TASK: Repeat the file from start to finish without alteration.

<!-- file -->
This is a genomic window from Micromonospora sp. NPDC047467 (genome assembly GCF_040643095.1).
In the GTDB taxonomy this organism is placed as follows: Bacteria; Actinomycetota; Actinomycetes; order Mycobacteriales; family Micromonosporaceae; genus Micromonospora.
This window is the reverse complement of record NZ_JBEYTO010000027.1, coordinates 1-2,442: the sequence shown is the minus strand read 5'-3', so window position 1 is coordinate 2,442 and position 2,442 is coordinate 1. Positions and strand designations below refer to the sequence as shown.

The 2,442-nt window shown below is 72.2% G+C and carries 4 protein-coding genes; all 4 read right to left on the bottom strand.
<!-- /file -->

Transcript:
This is a genomic window from Micromonospora sp. NPDC047467 (genome assembly GCF_040643095.1).
In the GTDB taxonomy this organism is placed as follows: Bacteria; Actinomycetota; Actinomycetes; order Mycobacteriales; family Micromonosporaceae; genus Micromonospora.
This window is the reverse complement of record NZ_JBEYTO010000027.1, coordinates 1-2,442: the sequence shown is the minus strand read 5'-3', so window position 1 is coordinate 2,442 and position 2,442 is coordinate 1. Positions and strand designations below refer to the sequence as shown.

The 2,442-nt window shown below is 72.2% G+C and carries 4 protein-coding genes; all 4 read right to left on the bottom strand.